That we continue to offer a breadth of experiences and opportunities while affording depth of exploration; that we continue to value and invest in The Arts and the ways in which they support disciplined, critical, creative, and respectful minds that generate new knowledges, and connect culture and people; and that we continue to focus on people and relationships.
Anything else you’d like to share?
There are some truly exceptional people at St Andrew’s, both students and staff, and I am so encouraged by the fact that I have the opportunity to learn from them each day.
Reflections with staff member, Cade Bonar
March 15, 2023
In our 20th year, staff member Cade Bonar, reflects on his time at the College.
Reflections with staff member, David Elley
March 01, 2023
In our 20th year, staff member David Elley, reflects on his time at the College.
Partnerships in a Community of Learning: From the Head of Teaching and Learning, Maggi Gunn
February 10, 2023
“A community is a group of people who agree to grow together,” Simon Sinek
It has been a wonderful start to 2023, with students and staff returning to the College refreshed and eager to connect and learn. Parent Welcome (Primary) and Meet the Mentor (Secondary) evenings are valuable opportunities to connect with community and learning – and we appreciate the time and commitment of staff and parents in attending these evenings. As Week 4 ends, we hope that school and home schedules and routines are starting to settle for students, while a sense of belonging and an enthusiasm for learning is continuing to strengthen.
The phrase “it takes a village to raise a child” originates from an African proverb and is relevant as we strive as a St Andrew’s community to empower our students, from Prep through to Year 12, with an enduring curiosity for learning, a strong sense of self-efficacy, the capacity to achieve and flourish in their daily lives and the skills and capabilities to walk confidently into their futures.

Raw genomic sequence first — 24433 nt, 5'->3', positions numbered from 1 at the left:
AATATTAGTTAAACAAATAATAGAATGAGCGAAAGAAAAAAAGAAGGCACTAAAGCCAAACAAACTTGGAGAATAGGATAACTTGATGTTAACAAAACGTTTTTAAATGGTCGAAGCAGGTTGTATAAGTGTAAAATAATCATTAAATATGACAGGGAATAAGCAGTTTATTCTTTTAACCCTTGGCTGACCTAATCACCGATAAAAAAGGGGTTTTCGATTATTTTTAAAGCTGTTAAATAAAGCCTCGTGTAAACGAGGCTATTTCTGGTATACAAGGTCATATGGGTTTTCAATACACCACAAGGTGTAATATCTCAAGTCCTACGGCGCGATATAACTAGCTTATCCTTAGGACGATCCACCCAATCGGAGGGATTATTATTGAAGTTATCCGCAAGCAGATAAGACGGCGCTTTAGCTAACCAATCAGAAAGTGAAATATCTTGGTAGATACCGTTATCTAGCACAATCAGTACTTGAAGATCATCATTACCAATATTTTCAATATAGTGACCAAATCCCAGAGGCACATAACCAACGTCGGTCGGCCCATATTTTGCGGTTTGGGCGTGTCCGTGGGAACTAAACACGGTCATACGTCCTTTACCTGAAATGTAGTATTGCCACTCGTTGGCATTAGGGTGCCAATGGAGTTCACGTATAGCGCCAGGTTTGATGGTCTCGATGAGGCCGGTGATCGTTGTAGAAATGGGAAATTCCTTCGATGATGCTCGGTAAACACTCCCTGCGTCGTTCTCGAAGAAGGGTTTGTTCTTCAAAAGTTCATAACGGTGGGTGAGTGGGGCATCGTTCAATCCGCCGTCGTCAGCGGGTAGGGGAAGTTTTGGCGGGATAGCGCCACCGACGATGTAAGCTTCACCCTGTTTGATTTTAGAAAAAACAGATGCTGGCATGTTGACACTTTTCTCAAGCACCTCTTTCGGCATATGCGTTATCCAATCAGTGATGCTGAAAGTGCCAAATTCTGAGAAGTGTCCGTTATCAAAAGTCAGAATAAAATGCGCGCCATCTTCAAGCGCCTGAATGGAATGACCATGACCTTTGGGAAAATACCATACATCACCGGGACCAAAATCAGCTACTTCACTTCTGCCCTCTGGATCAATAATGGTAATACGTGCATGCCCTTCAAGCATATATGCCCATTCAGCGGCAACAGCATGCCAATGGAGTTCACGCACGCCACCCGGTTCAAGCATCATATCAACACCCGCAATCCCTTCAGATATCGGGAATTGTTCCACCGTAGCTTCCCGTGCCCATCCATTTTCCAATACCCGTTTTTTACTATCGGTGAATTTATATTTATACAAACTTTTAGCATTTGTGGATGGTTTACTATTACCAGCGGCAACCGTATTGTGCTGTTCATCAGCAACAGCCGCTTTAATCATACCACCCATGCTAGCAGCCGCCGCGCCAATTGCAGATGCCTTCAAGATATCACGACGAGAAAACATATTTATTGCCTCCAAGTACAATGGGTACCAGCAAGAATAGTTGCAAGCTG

Numerous studies identify that quality teaching is the most significant in-school factor affecting student achievement, and staff at St Andrew’s were fortunate to commence this year with a presentation by Jan Owen AM about preparing our young people to thrive in the new work order. Through 2023, staff will be continuing to cultivate a culture of thinking in our classrooms and focusing on refining and improving teaching practices based on existing and emerging research and evidence.
Another significant influence on student learning and growth is parental engagement and support. Completing a synthesis of factors affecting student achievement, Marzano (2000) concluded that one third of the variance in student achievement could be predicted by factors relating to students’ home environment. Interestingly, the kinds of parent engagement and behaviours that most influence students’ achievement might not be what you expect. In two separate meta-analyses (Fan & Chen, 2001; Jeynes, 2007), parental expectations and the consistency and regularity of communication supporting high academic aspirations was found to be significantly influential for student learning and achievement (surpassing the impact of monitoring homework or supervising free time).
Families have an important role in helping children to become confident and motivated learners. In encouraging and supporting your child/ren in their learning, it is important to share your high aspirations for their learning, encourage and develop in them an internal desire to learn, persist and strive for their personal best, and regularly share in the joy of learning. We encourage you to focus on the process of learning and growth, rather than on results and achievements alone, by helping students develop consistent study and reading habits, encouraging thinking, wondering and asking of questions, and regularly talking about school and learning with your child.
Finally, as a parent, I understand the frustration in enquiring about the school day and being met with a younger child’s “I don’t know” or a more adolescent “fine”. Open-ended and specific questions will require children to think and should elicit more than a one-word response, so I leave you this week, with a variety of starter questions suitable for various ages that might provide some insight into your child’s learning:
What did you enjoy most about school today?
What did you learn today that you didn’t know before?
What was the most interesting new thing you learned today?
What was something that challenged you to think today?
What was something that puzzled you today?
What made you feel most proud of yourself today?
What subject/topic are you most interested in at the moment?
Of course, in a learning and caring community, a question for any day is, “What was the kindest thing you did for someone else today?”
Fan, X., & Chen, M. (2001). Parental Involvement and students’ academic achievement: A meta-analysis. Educational Psychology Review , 13(1), 1-22.
Jeynes, W. H. (2007). The relationship between parental involvement and urban secondary student achievement: A meta-analysis. Urban Education , 42(1), 82-110.
Marzano, R.J. (2000). A new era of school reform: Going where the research takes us. Aurora, CO: Mid-continent Research for Education and Learning.
Reflections with Foundation staff member, Nicola Britten
February 09, 2023
In our 20th year, Foundation staff member, Nicola Britten, reflects on her time at the College.